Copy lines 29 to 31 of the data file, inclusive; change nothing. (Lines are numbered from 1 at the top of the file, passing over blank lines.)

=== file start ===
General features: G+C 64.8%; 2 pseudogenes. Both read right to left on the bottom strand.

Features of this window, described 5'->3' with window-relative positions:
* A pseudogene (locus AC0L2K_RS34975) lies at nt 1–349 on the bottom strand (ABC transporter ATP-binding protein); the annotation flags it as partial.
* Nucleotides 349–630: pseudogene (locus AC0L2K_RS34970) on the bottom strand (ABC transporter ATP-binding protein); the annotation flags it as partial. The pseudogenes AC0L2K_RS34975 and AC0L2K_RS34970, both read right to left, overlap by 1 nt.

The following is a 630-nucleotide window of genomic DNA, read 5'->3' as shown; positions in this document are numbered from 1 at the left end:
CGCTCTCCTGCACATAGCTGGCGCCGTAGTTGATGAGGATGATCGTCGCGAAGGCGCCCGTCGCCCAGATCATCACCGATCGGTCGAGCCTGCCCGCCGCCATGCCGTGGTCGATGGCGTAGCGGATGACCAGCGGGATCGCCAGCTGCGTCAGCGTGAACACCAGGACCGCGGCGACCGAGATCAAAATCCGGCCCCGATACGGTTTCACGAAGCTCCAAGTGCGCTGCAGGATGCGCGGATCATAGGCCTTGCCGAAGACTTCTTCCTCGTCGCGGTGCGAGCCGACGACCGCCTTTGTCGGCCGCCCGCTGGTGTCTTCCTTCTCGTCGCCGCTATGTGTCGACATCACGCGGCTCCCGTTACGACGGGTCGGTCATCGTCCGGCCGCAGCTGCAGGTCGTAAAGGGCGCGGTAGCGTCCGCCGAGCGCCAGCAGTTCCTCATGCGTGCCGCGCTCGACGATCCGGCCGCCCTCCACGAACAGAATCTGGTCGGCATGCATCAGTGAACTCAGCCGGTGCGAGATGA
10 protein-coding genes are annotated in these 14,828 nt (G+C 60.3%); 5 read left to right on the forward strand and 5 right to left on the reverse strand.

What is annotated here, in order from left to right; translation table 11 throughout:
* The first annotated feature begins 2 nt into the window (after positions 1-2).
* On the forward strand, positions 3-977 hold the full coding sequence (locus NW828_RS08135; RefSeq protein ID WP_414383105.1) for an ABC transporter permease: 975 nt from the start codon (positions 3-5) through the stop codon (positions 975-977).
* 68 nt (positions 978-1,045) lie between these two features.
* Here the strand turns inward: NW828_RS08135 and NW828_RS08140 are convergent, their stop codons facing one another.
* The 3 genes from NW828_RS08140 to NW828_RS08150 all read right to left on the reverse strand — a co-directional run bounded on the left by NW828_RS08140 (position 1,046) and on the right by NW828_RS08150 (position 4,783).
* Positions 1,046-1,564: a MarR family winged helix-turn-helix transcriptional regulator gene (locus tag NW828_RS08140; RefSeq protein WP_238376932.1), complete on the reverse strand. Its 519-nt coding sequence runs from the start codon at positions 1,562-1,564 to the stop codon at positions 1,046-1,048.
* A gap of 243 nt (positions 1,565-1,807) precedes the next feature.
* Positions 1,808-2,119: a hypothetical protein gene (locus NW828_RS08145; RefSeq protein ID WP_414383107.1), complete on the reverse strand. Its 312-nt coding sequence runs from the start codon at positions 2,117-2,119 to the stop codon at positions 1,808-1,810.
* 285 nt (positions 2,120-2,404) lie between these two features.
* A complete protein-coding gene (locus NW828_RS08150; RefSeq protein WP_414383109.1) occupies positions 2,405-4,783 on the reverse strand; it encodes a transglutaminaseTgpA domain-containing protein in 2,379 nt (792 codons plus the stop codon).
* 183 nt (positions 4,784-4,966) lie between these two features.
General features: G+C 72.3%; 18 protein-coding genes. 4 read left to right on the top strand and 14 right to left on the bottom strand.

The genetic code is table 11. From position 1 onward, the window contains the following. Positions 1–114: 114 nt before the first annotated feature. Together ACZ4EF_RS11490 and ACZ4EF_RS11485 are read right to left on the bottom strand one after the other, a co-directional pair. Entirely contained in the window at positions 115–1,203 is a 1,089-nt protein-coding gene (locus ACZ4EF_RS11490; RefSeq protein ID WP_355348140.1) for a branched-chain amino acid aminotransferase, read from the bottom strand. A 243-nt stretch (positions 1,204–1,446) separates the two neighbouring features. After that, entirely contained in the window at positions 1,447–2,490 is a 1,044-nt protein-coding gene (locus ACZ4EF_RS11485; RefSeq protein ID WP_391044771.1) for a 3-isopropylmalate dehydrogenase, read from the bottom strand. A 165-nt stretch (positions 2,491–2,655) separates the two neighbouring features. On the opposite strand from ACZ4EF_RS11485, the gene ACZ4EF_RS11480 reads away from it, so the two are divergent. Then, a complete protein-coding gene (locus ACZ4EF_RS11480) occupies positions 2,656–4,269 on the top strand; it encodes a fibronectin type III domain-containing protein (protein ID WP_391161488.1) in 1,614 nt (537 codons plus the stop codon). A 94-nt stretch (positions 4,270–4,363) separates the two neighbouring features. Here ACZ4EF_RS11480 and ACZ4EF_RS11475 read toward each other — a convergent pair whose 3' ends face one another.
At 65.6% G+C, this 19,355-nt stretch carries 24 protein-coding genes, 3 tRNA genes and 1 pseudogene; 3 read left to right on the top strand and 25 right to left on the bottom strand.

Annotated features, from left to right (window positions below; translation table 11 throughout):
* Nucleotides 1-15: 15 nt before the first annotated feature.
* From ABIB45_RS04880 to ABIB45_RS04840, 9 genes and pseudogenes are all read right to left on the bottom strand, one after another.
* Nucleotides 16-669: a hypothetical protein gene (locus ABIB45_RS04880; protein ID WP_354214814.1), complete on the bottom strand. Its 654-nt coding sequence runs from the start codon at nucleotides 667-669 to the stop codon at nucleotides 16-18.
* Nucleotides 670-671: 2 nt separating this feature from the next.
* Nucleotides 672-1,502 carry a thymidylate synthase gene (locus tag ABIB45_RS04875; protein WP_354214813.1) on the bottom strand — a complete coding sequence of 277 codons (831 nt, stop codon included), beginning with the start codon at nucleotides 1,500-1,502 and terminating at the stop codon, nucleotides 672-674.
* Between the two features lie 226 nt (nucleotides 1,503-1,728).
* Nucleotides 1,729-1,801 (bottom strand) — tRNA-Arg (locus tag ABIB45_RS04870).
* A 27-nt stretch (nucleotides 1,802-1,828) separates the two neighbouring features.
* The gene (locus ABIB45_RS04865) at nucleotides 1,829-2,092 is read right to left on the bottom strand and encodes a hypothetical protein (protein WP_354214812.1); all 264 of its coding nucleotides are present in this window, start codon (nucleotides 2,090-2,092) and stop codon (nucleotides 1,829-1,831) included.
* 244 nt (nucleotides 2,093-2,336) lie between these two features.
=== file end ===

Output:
* Between the two features lie 226 nt (nucleotides 1,503-1,728).
* Nucleotides 1,729-1,801 (bottom strand) — tRNA-Arg (locus tag ABIB45_RS04870).
* A 27-nt stretch (nucleotides 1,802-1,828) separates the two neighbouring features.